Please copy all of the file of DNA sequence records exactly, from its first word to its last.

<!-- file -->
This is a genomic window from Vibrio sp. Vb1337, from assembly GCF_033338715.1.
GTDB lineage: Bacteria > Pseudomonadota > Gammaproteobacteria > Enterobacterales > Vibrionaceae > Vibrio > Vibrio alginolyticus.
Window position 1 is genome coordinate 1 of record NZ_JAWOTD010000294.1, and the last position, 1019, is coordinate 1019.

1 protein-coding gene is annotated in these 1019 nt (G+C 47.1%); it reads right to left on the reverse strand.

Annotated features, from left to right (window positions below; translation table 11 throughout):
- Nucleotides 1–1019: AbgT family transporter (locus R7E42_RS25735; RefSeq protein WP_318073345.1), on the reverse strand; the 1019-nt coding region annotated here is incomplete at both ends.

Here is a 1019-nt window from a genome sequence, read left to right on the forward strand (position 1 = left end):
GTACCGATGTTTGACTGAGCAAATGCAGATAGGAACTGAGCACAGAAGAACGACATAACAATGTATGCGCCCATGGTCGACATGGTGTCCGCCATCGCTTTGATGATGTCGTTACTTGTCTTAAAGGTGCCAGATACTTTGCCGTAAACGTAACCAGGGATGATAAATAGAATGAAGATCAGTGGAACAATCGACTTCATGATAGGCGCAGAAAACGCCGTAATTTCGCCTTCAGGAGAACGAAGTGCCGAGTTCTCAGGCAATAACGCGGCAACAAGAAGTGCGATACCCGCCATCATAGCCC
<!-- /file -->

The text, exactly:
This is a genomic window from Vibrio sp. Vb1337, from assembly GCF_033338715.1.
GTDB lineage: Bacteria > Pseudomonadota > Gammaproteobacteria > Enterobacterales > Vibrionaceae > Vibrio > Vibrio alginolyticus.
Window position 1 is genome coordinate 1 of record NZ_JAWOTD010000294.1, and the last position, 1019, is coordinate 1019.

1 protein-coding gene is annotated in these 1019 nt (G+C 47.1%); it reads right to left on the reverse strand.

Annotated features, from left to right (window positions below; translation table 11 throughout):
- Nucleotides 1–1019: AbgT family transporter (locus R7E42_RS25735; RefSeq protein WP_318073345.1), on the reverse strand; the 1019-nt coding region annotated here is incomplete at both ends.

Here is a 1019-nt window from a genome sequence, read left to right on the forward strand (position 1 = left end):
GTACCGATGTTTGACTGAGCAAATGCAGATAGGAACTGAGCACAGAAGAACGACATAACAATGTATGCGCCCATGGTCGACATGGTGTCCGCCATCGCTTTGATGATGTCGTTACTTGTCTTAAAGGTGCCAGATACTTTGCCGTAAACGTAACCAGGGATGATAAATAGAATGAAGATCAGTGGAACAATCGACTTCATGATAGGCGCAGAAAACGCCGTAATTTCGCCTTCAGGAGAACGAAGTGCCGAGTTCTCAGGCAATAACGCGGCAACAAGAAGTGCGATACCCGCCATCATAGCCC